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Punk forefathers the Dictators refuse to age -- or do anything -- gracefully

Wednesday, May 1 2002
Punk bands don't usually age gracefully. Listening to crusties in their piss-taking prime is one thing, but paying to see those same dudes make pitiful attempts at cash-grabbing 20 years later can get fucking depressing. Surprisingly, the Dictators are still making great music, nearly three decades after first getting together.

The New York proto-punk act initially formed in 1974, the same year as the Ramones. Fronted by one-time roadie and cook Handsome Dick Manitoba, the band quickly drew a loyal following, as much for its singer's confrontational style as its music. Manitoba liked a little action when he was under the spotlight, whether that meant throwing White Castle burgers at his audience, getting into a smackdown with legendary rock critic Lester Bangs, or tussling with well-known transvestite performer Wayne County. The Dictators' songs were just as rowdy as Manitoba's antics, offering odes to hot cars, girls who sucked dick, and ass-wiping. As lowbrow as it gets, the band made fun of everything, including itself.

The Dictators recorded three studio LPs, including the classic The Dictators Go Girl Crazy, before breaking up in 1978. As punk bands are wont to do, the group resurfaced several times, touring in 1991 and recording an album last year called D.F.F.D. The new effort -- which stands for "Dictators Forever Forever Dictators," a play on a Hell's Angels slogan -- shows the act's principal songwriter, Andy Shernoff, in top form. Between the nostalgic riposte "Who Will Save Rock and Roll?" and the anti-gentrification rant "Avenue A," Shernoff proves that the bygone days aren't that far gone after all. On "Burn, Baby, Burn," Shernoff feeds Manitoba lines like "I crave the flesh of the sacred cow, charred and dripping fat," stoking the flames of the band's un-PC fire and burger cravings. Shernoff doesn't just take down tree-hugging vegetarians, though; he also spears greed and corruption with signature blatancy, declaring that "Pussy and Money" make the world go 'round. Twenty-eight years after first blurring the boundaries of bad taste and good rock, the Dictators refuse to age -- or do anything -- gracefully, which is all the more reason to love them.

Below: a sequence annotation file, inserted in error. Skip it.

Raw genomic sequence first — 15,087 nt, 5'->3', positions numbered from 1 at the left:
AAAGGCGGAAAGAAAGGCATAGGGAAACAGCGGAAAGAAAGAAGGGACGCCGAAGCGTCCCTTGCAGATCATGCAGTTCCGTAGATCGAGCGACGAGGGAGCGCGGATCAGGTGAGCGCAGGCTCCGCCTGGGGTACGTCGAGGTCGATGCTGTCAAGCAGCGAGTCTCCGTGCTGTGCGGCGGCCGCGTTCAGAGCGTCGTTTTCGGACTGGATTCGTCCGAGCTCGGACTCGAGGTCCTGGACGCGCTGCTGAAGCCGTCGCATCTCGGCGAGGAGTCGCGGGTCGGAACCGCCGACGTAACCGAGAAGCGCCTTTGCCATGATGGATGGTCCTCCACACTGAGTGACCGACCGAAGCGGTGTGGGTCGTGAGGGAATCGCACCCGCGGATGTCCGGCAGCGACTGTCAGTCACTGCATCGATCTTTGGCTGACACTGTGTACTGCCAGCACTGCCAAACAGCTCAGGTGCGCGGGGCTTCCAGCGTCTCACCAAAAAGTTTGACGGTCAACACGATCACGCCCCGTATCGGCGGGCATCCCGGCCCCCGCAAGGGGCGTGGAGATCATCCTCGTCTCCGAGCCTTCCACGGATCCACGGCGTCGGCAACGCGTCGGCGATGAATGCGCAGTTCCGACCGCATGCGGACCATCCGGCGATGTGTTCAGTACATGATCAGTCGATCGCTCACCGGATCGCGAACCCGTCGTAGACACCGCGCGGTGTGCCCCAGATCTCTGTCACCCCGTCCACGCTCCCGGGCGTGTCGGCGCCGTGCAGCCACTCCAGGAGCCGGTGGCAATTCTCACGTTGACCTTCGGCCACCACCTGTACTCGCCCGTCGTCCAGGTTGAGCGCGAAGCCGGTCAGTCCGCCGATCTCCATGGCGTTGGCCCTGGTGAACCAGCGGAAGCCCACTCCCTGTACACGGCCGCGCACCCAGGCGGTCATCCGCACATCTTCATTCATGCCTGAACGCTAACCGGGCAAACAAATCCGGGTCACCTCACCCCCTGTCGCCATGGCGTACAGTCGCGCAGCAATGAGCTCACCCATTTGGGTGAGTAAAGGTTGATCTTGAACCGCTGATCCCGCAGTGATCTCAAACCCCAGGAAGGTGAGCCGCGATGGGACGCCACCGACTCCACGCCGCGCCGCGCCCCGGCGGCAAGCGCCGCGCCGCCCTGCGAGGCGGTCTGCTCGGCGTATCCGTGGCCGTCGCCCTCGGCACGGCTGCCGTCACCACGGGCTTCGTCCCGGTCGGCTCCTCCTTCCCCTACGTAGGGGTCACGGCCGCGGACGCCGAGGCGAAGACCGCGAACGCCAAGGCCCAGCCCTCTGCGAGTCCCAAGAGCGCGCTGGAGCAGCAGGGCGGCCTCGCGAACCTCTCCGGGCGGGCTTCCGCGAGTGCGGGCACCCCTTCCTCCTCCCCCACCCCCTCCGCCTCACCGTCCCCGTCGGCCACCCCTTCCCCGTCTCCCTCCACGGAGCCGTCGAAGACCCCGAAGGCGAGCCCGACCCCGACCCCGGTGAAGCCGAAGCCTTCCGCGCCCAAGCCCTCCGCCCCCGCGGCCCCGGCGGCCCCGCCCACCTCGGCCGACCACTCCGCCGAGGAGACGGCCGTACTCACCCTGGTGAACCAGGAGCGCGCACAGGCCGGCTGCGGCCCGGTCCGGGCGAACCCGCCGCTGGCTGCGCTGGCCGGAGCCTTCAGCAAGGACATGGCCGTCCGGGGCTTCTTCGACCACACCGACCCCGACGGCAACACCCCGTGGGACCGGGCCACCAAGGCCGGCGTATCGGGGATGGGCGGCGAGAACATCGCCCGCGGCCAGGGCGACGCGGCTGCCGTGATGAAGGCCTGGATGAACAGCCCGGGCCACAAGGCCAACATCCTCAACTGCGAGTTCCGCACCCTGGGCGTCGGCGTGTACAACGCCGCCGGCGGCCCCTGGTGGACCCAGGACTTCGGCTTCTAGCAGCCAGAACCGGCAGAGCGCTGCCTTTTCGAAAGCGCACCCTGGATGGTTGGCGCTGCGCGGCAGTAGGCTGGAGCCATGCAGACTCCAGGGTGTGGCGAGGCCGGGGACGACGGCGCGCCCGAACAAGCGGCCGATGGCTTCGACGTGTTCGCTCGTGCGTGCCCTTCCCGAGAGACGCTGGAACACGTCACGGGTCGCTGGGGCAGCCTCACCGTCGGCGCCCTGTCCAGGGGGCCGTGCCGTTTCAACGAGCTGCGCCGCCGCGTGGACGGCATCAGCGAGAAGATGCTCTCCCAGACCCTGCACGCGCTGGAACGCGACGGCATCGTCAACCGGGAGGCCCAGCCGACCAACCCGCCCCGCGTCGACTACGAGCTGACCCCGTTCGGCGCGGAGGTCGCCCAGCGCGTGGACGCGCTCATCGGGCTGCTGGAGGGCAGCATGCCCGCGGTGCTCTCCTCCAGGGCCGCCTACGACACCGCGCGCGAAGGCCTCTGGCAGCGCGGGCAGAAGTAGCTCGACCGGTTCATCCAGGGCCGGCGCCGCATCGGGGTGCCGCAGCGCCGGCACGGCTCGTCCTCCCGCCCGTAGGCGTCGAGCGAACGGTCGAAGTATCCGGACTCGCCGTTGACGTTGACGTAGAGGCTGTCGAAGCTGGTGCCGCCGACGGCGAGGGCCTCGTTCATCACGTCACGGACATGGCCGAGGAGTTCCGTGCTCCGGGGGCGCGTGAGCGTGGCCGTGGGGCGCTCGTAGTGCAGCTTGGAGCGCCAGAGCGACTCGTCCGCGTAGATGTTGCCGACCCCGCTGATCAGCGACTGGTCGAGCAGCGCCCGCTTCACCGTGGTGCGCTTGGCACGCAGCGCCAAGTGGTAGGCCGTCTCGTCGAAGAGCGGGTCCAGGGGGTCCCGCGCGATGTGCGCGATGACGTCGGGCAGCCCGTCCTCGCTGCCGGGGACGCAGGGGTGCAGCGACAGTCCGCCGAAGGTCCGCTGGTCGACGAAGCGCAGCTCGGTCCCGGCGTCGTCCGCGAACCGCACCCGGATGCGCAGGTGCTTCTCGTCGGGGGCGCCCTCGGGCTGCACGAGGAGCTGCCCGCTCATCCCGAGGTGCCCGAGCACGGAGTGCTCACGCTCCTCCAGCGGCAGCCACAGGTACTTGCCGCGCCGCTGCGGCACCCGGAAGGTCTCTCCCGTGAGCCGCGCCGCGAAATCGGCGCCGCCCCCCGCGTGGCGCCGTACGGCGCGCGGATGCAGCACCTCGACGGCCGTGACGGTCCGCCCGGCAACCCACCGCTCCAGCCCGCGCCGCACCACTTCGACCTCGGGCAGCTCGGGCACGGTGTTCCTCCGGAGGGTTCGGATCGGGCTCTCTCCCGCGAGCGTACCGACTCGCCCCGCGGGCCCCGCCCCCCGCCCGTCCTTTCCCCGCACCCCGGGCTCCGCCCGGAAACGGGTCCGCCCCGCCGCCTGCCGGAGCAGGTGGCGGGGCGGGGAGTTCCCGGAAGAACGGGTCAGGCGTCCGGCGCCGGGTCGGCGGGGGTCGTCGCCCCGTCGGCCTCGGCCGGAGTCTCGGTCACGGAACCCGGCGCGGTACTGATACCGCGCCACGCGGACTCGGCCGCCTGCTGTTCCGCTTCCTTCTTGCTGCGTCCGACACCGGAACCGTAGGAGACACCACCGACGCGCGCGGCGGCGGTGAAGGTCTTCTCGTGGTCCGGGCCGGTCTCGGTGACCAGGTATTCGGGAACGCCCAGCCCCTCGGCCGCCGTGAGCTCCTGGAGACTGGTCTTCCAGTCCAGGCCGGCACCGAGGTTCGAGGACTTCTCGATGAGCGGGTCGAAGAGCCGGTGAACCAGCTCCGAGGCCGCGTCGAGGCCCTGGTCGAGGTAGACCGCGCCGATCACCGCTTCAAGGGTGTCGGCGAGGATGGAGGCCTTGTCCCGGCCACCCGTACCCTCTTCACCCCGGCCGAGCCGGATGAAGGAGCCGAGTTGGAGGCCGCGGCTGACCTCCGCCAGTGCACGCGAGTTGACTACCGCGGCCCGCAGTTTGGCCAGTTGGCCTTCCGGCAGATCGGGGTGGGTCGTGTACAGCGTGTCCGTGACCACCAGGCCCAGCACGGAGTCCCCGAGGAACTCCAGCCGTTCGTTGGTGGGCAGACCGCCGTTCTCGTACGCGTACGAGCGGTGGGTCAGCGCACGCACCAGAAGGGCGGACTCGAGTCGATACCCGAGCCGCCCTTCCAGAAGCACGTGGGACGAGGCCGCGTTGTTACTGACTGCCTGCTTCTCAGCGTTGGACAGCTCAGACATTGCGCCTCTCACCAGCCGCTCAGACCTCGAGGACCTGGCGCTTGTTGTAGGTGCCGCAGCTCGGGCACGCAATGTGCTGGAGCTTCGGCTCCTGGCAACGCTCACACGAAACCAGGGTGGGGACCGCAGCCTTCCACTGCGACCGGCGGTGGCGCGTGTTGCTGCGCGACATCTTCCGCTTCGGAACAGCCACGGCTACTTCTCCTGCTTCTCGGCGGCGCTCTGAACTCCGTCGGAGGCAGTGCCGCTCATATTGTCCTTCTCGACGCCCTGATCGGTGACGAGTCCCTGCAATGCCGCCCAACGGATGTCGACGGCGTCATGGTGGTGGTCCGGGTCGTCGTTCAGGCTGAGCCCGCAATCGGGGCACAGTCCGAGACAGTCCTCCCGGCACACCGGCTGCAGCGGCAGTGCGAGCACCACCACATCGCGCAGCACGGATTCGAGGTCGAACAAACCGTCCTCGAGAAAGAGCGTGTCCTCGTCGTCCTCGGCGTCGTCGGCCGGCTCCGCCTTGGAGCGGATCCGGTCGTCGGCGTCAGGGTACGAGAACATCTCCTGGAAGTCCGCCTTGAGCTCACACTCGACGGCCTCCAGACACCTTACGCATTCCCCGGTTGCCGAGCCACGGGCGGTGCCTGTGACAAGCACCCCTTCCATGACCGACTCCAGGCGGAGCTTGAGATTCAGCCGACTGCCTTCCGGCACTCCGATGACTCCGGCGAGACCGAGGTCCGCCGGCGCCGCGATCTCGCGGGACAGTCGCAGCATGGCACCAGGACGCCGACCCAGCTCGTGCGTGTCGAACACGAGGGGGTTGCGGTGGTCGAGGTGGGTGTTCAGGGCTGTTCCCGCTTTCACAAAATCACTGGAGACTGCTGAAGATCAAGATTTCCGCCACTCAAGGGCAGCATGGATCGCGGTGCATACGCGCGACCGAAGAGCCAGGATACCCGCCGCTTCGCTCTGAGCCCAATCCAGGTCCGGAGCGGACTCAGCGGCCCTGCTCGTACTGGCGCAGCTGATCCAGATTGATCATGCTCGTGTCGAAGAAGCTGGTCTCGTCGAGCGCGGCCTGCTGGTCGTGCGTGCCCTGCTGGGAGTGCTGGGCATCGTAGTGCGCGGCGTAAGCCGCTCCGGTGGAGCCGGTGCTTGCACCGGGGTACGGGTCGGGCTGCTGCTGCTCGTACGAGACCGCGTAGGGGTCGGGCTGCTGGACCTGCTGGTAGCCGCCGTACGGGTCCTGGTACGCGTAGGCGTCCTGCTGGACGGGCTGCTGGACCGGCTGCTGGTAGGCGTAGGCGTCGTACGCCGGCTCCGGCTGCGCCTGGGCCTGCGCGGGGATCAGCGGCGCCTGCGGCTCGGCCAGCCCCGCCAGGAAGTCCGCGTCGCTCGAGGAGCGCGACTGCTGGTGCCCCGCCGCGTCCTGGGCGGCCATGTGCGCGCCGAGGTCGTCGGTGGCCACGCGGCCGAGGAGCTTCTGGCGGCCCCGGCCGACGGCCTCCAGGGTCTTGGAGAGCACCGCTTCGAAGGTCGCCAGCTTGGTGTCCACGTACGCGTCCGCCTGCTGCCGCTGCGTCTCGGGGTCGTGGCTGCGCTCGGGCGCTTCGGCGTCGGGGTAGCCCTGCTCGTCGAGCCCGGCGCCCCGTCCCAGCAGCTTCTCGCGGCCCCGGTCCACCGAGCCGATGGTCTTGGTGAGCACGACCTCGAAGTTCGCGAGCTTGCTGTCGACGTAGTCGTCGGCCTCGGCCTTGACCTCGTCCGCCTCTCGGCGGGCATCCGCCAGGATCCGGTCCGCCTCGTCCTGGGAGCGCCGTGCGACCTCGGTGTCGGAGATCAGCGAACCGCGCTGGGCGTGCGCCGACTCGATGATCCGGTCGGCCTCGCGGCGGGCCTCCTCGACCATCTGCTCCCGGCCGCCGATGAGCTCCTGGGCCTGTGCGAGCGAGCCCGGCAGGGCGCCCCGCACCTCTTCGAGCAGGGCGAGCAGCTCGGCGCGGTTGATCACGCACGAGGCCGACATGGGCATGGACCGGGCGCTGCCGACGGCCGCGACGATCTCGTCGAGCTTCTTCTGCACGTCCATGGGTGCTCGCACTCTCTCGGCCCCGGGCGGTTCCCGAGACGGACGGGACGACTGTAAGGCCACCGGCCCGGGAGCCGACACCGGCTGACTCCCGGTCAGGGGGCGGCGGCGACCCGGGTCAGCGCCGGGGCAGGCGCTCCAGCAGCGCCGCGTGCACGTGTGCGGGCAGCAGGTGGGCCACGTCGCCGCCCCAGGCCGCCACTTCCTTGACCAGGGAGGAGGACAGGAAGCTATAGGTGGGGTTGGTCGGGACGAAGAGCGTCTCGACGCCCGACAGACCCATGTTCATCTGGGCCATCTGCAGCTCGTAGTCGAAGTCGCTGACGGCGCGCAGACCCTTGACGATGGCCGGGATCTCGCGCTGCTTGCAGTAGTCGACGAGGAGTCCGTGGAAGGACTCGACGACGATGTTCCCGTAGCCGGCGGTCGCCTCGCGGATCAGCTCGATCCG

About The Author

Jennifer Maerz


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